Rep. Anthony Weiner resigns over Twitter scandal
Embattled U.S. Congressman Anthony Weiner bows to Democratic leadership pressure, after he sent sexually charged photos and messages online to several women.
Jewish Congressman Anthony Weiner announced his resignation Thursday,following the revelation that he had sent a lewd photograph to young women online.
Instead of sending a written letter of resignation, Weiner made a televised public statement, which was met by hecklers shouting out angry remarks.
Although almost the entire Congress leadership had called upon him to step down, it was not clear what final straw convinced him to make the move.
On Monday, Weiner admitted sending a lewd photograph of his underwear-clad crotch to a young woman over Twitter and then lying about it a number of times. He refused to resign even as Democratic leader Nancy Pelosi called for a House ethics investigation.
But on Thursday he informed Pelosi and Representative Steve Israel of his intention to resign.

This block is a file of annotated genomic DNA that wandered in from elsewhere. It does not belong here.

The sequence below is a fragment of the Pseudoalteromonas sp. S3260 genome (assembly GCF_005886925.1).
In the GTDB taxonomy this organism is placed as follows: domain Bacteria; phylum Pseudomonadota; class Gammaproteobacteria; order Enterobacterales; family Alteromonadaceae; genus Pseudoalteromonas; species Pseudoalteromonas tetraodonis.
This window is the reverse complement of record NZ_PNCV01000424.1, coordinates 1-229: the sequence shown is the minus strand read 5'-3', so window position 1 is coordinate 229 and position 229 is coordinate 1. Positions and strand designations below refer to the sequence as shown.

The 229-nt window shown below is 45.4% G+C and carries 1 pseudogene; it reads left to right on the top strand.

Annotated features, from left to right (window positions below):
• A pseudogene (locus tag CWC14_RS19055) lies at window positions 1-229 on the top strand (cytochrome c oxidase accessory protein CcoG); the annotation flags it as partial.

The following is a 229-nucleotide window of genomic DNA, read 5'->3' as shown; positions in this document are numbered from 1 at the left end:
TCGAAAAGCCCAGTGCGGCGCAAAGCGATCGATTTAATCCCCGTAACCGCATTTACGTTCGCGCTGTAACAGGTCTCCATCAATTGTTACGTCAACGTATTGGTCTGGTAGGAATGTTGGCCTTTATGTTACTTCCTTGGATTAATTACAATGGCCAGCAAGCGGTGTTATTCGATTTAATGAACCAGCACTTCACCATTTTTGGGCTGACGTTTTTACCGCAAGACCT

The last straw may have been President Barack Obama saying Weiner had "embarrassed himself," it could have been the return of his wife, Huma Abedin, from a week-long trip to Africa with her boss, Secretary of State Hillary Rodham Clinton. It might have been the plans to discuss his matter in the ethics panel, or perhaps the new photographs that popped up on the Internet showing Weiner is his college days dressed in drag.
In addition, former porn star Ginger Lee said Wednesday she has been in touch with Weiner, following him on Twitter. Although she said he didn't send her any lewd photographs, she claimed Weiner did try to steer the conversations between them in a sexual direction. Lee said she did not respond to his efforts. She also said Weiner had asked her to lie about their correspondence, and said in a press conference that he should resign "for lying to the public for a week."
Weiner, 46, has been at a treatment facility at an undisclosed location since last weekend, and has not been seen in public since telling reporters last Saturday he intended to return to work.
Some say Weiner did not really do anything to justify a resignation; he didn't cheat on his wife, and his private life is his personal business. But another New York congressman, Republican Christopher Lee, was forced to resign for much less, namely sending a photograph of his bare chest to a woman on Craigslist.